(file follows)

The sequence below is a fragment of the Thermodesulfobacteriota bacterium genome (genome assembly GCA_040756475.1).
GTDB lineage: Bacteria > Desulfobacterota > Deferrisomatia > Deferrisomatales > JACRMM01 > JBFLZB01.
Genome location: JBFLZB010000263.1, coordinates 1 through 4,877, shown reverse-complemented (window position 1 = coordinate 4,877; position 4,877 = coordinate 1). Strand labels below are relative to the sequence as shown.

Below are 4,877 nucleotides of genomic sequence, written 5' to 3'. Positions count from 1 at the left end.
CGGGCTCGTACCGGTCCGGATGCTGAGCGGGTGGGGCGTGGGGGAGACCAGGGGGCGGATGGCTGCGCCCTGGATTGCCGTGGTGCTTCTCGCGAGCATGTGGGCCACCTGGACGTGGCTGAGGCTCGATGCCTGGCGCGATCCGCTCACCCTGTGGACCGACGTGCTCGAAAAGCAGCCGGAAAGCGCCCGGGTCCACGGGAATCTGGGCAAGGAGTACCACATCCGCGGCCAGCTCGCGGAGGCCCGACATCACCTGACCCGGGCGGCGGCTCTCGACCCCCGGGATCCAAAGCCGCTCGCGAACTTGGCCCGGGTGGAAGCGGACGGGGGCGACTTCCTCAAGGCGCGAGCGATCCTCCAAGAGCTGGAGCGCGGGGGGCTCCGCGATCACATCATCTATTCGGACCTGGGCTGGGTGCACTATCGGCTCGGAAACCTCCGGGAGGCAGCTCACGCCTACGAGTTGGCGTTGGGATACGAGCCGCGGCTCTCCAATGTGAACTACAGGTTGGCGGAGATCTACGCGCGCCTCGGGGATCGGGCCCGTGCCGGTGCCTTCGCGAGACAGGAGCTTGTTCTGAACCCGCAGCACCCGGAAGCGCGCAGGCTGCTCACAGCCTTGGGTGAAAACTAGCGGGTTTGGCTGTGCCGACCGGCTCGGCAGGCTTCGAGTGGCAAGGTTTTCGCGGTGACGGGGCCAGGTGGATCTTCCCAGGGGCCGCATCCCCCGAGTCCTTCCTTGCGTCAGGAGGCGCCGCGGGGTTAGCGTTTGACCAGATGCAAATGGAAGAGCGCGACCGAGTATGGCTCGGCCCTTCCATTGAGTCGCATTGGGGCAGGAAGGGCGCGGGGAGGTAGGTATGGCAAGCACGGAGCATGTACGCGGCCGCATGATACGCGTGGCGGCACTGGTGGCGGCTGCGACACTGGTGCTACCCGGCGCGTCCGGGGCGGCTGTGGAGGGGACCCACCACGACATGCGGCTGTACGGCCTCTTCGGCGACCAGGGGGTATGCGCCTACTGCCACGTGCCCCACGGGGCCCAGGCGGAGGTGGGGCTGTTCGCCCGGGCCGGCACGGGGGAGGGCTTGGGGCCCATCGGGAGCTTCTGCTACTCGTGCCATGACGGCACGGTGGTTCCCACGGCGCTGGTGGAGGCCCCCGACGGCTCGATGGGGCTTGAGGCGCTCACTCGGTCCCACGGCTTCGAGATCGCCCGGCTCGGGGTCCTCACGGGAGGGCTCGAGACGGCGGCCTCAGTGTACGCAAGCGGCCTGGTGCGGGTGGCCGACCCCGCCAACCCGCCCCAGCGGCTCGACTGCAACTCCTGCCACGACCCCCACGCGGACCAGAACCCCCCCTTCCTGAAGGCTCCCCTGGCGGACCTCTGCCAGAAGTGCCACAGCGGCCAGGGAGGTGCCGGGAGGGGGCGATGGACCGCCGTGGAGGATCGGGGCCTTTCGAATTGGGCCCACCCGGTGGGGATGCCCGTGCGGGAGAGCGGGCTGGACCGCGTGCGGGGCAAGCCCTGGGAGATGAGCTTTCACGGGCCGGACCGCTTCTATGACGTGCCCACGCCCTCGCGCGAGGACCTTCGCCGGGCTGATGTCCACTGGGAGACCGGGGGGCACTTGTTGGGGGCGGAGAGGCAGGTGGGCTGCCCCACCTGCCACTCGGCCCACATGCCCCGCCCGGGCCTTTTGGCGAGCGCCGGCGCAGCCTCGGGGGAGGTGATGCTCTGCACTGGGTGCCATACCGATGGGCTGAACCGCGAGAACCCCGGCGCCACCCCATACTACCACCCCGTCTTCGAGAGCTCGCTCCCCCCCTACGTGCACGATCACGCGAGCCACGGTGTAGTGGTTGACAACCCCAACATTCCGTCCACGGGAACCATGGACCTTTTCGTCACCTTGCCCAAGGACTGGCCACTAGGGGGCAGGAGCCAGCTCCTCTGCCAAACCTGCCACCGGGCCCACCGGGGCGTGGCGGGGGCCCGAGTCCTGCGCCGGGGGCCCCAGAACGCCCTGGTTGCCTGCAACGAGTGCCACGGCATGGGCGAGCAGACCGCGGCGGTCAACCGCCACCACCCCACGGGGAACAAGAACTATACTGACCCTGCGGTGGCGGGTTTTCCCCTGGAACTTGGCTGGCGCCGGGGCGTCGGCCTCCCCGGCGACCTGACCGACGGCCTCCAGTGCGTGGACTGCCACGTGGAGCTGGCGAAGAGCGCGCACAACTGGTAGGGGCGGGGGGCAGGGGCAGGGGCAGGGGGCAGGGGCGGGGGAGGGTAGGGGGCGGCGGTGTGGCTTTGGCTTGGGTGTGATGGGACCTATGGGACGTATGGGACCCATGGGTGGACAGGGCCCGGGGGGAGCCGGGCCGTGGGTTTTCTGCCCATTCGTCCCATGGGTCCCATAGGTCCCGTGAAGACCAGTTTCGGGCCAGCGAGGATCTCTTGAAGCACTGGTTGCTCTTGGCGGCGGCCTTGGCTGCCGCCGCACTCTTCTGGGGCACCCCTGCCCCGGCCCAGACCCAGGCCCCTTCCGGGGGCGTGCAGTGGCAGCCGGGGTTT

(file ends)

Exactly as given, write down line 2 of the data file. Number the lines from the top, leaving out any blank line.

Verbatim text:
GTDB lineage: Bacteria > Desulfobacterota > Deferrisomatia > Deferrisomatales > JACRMM01 > JBFLZB01.